Observation Assignment Site Location: Concordia Lutheran Church Upstairs Sanctuary and Family Life Center Observation Two Sunday, September 1, 2013 9:45 AM 10:15 AM Location: Family Life Center (Fellowship Area)

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9:45 AM- There is a long line with approximately 45 people at the kitchen receiving window. These people are waiting in line to get breakfast. The breakfast is a buffet style where individuals can approach the window and get the food they want. The choices are donuts, cheese and butter toast, a variety of fruits, a variety of juices, milk, and coffee. The people standing in line are having conversations with others in line. While others wait in line, some people have already gotten their food and are sitting at the rounds tables. The people here are also talking with one another and some young children are running around. 9:50 AM- Many people continue to speak to one another. The pastor is walking around the room talking with people at different tables. People continue to stand in line for the breakfast. Some people are just now arriving, and some are leaving. 10:00 AM The technology guy begins lowering the projection screen, and pulls up lyrics to the hymn that we will sing later in the fellowship time. The line for breakfast begins dying down, and some people return for seconds or for refills of their drinks. There is a table set up selling tickets to fundraiser that will occur in the next week. 10:05 AM- - The person designated for announcements this week stands up at the front of the fellowship area and addresses the crowd. He tells of important announcements, and then shares a prayer. 10:10 AM- The crowd sings a hymn, while the lyrics are posted on the projector screen at the front of the Family Life Center, in front of the stage. 10:15 AM- Everyone is dismissed to go to their Sunday school classrooms that are located in the classroom wing of the Family Life Center. Adults take the smaller children and babies to the nursery. Most of the room is cleared out, though some people continue to stand and talk. Some people are leaving, and some people are heading to their classrooms.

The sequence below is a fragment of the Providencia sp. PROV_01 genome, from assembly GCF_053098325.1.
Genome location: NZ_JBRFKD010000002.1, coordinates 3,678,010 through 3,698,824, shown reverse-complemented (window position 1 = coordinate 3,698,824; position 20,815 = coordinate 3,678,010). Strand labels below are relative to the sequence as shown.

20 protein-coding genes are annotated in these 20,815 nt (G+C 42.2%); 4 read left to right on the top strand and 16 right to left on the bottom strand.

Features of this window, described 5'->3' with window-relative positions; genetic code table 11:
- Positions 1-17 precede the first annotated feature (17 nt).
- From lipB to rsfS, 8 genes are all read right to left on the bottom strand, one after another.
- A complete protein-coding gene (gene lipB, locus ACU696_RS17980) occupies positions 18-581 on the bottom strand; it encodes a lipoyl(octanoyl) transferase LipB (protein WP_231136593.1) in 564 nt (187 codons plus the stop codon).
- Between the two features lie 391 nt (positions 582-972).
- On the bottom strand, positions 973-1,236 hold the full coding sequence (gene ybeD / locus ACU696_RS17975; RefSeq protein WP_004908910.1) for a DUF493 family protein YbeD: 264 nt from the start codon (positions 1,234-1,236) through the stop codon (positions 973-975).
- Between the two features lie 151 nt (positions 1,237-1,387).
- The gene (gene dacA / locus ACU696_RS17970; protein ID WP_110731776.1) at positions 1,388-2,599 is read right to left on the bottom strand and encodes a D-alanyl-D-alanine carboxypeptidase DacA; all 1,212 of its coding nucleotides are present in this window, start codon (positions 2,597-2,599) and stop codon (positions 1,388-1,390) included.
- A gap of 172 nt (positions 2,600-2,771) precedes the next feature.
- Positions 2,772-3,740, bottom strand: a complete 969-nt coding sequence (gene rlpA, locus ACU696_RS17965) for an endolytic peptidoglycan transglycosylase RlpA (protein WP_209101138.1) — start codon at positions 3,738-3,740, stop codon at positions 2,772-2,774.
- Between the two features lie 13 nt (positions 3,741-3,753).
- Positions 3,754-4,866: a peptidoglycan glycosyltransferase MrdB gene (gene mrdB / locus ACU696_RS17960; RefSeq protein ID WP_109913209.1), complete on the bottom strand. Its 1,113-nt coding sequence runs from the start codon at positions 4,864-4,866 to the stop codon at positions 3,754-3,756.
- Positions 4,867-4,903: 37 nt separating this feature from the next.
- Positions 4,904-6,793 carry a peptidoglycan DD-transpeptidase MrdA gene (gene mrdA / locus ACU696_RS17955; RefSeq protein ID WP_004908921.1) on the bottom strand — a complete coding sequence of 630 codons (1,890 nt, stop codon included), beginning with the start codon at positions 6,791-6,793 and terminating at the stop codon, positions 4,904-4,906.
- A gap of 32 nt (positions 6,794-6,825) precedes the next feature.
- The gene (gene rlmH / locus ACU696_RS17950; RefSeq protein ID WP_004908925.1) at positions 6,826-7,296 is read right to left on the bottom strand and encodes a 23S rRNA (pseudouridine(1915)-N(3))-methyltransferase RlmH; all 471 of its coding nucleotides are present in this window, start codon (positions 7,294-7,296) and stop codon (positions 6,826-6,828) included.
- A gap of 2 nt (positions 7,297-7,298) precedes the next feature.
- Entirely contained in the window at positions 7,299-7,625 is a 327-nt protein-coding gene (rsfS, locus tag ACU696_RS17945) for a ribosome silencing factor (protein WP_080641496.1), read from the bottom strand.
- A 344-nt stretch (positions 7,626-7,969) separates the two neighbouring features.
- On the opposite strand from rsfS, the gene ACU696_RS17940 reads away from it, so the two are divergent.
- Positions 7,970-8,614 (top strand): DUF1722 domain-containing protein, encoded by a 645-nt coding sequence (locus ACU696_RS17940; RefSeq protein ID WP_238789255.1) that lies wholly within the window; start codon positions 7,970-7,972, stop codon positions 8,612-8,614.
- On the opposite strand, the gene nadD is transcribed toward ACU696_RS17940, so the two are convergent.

Observation Assignment Site Location: Concordia Lutheran Church Upstairs Sanctuary and Family Life Center Observation Three Sunday, September 1, 2013 10:15 AM 11:00 AM Location: 1st-4th Grade Sunday school Classroom

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10:15 AM- Children file into the room and take their seats around the small, short, rectangular table that is located in the center of the room. There are ten children ranging from first to fourth grade. 10:20 AM- The Sunday school teacher takes up offering from the children and fills out the accompanying packet that notes how many children are present, how much offering was collected, the date and the teachers name. One of the older children leaves the room to take the packet to the offering drop off box. 10:25 AM- The teacher begins her lesson with a prayer, and most of the children bow their heads and close their eyes. She spends approximately 3 minutes telling a short bible story and then the children respond with questions. 10:30 AM- They continue to ask questions and the teacher also asks questions to ensure their understanding of the story. The complete a small activity in the Sunday school handouts that complement the story that was told. 10:45 AM- The teacher explains instructions for a small craft that will represent the bible lesson for Sunday school and for the services of the day. 10:50 AM- The children continue to work on their crafts and make small talk with other children and the teacher. The teacher asks about school, family, and friends. 10:55 AM- The children beginning finishing up their crafts and start cleaning up the scraps of paper and glue. As it gets closer to 11 AM, some children line up by the door to wait for their parents. 11:00 AM- The bell to signal the end of Sunday school rings, and some of the older children leave the room. Some children wait for their parents to come by and pick them up. The teacher cleans up the rest of the craft, turns off the lights and leaves the room.